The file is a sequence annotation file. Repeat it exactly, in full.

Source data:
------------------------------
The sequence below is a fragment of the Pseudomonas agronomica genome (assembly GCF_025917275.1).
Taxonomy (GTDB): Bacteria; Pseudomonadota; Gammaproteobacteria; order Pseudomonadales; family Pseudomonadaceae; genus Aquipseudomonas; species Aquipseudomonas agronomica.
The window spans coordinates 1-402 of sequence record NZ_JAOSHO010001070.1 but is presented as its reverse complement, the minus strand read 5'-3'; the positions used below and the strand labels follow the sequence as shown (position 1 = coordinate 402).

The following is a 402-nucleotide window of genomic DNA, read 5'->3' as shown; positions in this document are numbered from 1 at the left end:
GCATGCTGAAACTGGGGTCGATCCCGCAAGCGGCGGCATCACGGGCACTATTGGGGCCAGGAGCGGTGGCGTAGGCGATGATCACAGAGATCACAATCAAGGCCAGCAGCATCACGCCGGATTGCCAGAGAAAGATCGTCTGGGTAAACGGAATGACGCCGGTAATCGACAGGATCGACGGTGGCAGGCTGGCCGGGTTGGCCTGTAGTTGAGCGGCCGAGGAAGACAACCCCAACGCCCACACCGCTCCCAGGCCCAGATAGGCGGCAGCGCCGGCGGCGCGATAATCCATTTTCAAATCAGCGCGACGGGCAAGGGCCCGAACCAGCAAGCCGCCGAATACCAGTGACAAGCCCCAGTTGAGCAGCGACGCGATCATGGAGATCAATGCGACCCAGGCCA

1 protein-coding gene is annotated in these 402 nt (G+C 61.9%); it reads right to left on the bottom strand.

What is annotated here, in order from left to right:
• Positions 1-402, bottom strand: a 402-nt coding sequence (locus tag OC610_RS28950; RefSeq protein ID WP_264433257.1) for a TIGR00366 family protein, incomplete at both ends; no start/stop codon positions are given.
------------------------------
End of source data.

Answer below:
The sequence below is a fragment of the Pseudomonas agronomica genome (assembly GCF_025917275.1).
Taxonomy (GTDB): Bacteria; Pseudomonadota; Gammaproteobacteria; order Pseudomonadales; family Pseudomonadaceae; genus Aquipseudomonas; species Aquipseudomonas agronomica.
The window spans coordinates 1-402 of sequence record NZ_JAOSHO010001070.1 but is presented as its reverse complement, the minus strand read 5'-3'; the positions used below and the strand labels follow the sequence as shown (position 1 = coordinate 402).

The following is a 402-nucleotide window of genomic DNA, read 5'->3' as shown; positions in this document are numbered from 1 at the left end:
GCATGCTGAAACTGGGGTCGATCCCGCAAGCGGCGGCATCACGGGCACTATTGGGGCCAGGAGCGGTGGCGTAGGCGATGATCACAGAGATCACAATCAAGGCCAGCAGCATCACGCCGGATTGCCAGAGAAAGATCGTCTGGGTAAACGGAATGACGCCGGTAATCGACAGGATCGACGGTGGCAGGCTGGCCGGGTTGGCCTGTAGTTGAGCGGCCGAGGAAGACAACCCCAACGCCCACACCGCTCCCAGGCCCAGATAGGCGGCAGCGCCGGCGGCGCGATAATCCATTTTCAAATCAGCGCGACGGGCAAGGGCCCGAACCAGCAAGCCGCCGAATACCAGTGACAAGCCCCAGTTGAGCAGCGACGCGATCATGGAGATCAATGCGACCCAGGCCA

1 protein-coding gene is annotated in these 402 nt (G+C 61.9%); it reads right to left on the bottom strand.

What is annotated here, in order from left to right:
• Positions 1-402, bottom strand: a 402-nt coding sequence (locus tag OC610_RS28950; RefSeq protein ID WP_264433257.1) for a TIGR00366 family protein, incomplete at both ends; no start/stop codon positions are given.